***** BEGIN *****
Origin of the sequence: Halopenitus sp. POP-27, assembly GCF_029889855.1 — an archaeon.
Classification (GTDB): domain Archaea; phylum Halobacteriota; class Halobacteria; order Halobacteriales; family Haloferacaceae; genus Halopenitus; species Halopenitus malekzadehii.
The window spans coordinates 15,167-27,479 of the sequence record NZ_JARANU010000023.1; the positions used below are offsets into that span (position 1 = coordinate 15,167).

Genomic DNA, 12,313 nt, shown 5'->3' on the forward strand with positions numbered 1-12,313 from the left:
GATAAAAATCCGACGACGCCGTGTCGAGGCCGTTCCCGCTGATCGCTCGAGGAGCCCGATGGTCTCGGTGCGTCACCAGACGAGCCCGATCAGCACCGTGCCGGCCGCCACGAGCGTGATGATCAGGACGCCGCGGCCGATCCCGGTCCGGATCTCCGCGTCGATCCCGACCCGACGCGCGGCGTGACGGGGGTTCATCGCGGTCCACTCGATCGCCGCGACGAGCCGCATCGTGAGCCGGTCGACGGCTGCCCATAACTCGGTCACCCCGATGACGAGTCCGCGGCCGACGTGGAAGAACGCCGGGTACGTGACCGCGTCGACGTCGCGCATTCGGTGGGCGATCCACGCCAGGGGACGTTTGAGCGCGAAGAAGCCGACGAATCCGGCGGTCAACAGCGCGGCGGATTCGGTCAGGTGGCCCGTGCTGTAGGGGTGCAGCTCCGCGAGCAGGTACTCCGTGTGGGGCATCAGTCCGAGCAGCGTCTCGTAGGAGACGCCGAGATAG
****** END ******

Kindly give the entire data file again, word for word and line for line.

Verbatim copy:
Origin of the sequence: Halopenitus sp. POP-27, assembly GCF_029889855.1 — an archaeon.
Classification (GTDB): domain Archaea; phylum Halobacteriota; class Halobacteria; order Halobacteriales; family Haloferacaceae; genus Halopenitus; species Halopenitus malekzadehii.
The window spans coordinates 15,167-27,479 of the sequence record NZ_JARANU010000023.1; the positions used below are offsets into that span (position 1 = coordinate 15,167).

Genomic DNA, 12,313 nt, shown 5'->3' on the forward strand with positions numbered 1-12,313 from the left:
GATAAAAATCCGACGACGCCGTGTCGAGGCCGTTCCCGCTGATCGCTCGAGGAGCCCGATGGTCTCGGTGCGTCACCAGACGAGCCCGATCAGCACCGTGCCGGCCGCCACGAGCGTGATGATCAGGACGCCGCGGCCGATCCCGGTCCGGATCTCCGCGTCGATCCCGACCCGACGCGCGGCGTGACGGGGGTTCATCGCGGTCCACTCGATCGCCGCGACGAGCCGCATCGTGAGCCGGTCGACGGCTGCCCATAACTCGGTCACCCCGATGACGAGTCCGCGGCCGACGTGGAAGAACGCCGGGTACGTGACCGCGTCGACGTCGCGCATTCGGTGGGCGATCCACGCCAGGGGACGTTTGAGCGCGAAGAAGCCGACGAATCCGGCGGTCAACAGCGCGGCGGATTCGGTCAGGTGGCCCGTGCTGTAGGGGTGCAGCTCCGCGAGCAGGTACTCCGTGTGGGGCATCAGTCCGAGCAGCGTCTCGTAGGAGACGCCGAGATAG